How To Write The Perfect Cover Letter: Be Brief--And Be Gone!
The best cover letters are 'one-page wonders.' Why? Because they suit today's busy employers who are already overloaded and often overwhelmed. The best way to catch their attention is to 'be brief?and be gone.' Leave them wanting more?so they'll call you for an interview?which is just what you hope for. Write a letter that makes your point about the job you want, displays your enthusiasm, and clearly asks for the opportunity to meet in person.
How Important Is It To Stand Apart From Others In An Interview And How Difficult Is It?
Any professionally trained interviewer can attest these questions are the most asked by people involved with job-hunting. How important is it? Absolutely vital! ? How difficult is it? Not hard at all.
Resume Objectives: How Do You Know if Resume Objectives Are Right for You?
Some experts say NEVER bother with resume objectives. While others say they should be an essential element on every resume.
Building Your Army of Supporters: How to Build Strategic Relationships in the Work Place!
Once you have accomplished your task of getting in the door and getting the job the real job of career advancement begins!
The Last Minute Interview
Your breath catches in your throat - at last, an interview! Elated, you write down the time and place of the interview, who to ask for, say thanks, and hang up!
Resumes That Rock (16 Expert Tips)
It's never too early to update your resume, even if you're not searching for a new job. Why? Updating your resume is a valuable reminder to yourself of your practical value to employers.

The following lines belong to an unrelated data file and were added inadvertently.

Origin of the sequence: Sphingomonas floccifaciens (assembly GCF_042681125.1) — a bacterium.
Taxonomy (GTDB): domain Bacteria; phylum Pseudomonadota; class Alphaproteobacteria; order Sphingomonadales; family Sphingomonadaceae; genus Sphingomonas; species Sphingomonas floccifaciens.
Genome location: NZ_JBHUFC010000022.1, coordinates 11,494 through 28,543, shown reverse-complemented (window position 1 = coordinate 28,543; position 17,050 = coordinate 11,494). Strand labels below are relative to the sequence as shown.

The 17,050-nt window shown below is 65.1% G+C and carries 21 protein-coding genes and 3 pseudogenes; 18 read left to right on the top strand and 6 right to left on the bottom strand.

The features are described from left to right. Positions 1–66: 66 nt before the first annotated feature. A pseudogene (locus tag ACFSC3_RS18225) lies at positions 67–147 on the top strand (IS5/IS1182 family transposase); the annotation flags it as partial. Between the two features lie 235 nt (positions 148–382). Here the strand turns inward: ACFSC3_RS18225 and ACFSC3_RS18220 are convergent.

Self-Preservation Techniques For The Unemployed
Looking for work can be difficult, frustrating, anxiety-provoking, and demeaning.
How to Make Money as a Reflexologist
Being a reflexologist is one of the top five career choices in the field of holistic health. The trend shows that more and more people are turning toward holistic practices to enhance traditional medical therapies. Being a reflexologist also allows the practitioner to create a flexible schedule in many circumstances.
Resurrecting the Perfect Resume, Part One
Is your resume dead? Don't be so quick to say, "No way!" Of the hundreds of resumes I've seen written by job seekers of all backgrounds and educational levels, easily 95% qualify to be labelled as dead-but-not-yet-buried.
You Are Not Entitled to a Job!
7 Steps to Interviews that Win the Job
These days, interviews don't come easily. When you get The Call, make the most of your time -- and go for it!
You Can Identify a Problem Solver
As an executive recruiter, I interview a lot of people. And while most candidates find a way to look good on paper, their resumes don't always reveal how good of a problem solver they are. Yet all of my clients want to hire problem solvers - people who can walk into their operation and make their problems go away. This is understandable. Business, of course, is all about problems. In fact, whether your business is in growth mode or decline, you will always have problems. And it's management's job to either come up with the answers, or hire people who will. This article is about the latter. How We Learned about Solving Problems
Job Search 101
The whole job search effort is completely exhausting and at times just plain pathetic. It is what it is and if you are unemployed know that the job search experience is one familiar to everyone at some point and time, so don't feel alone. One of the major mistakes many job seeks make is not being able to keep the whole job search experience organized. Remembering who you spoke to on what day, concerning what job can be a true "mission impossible."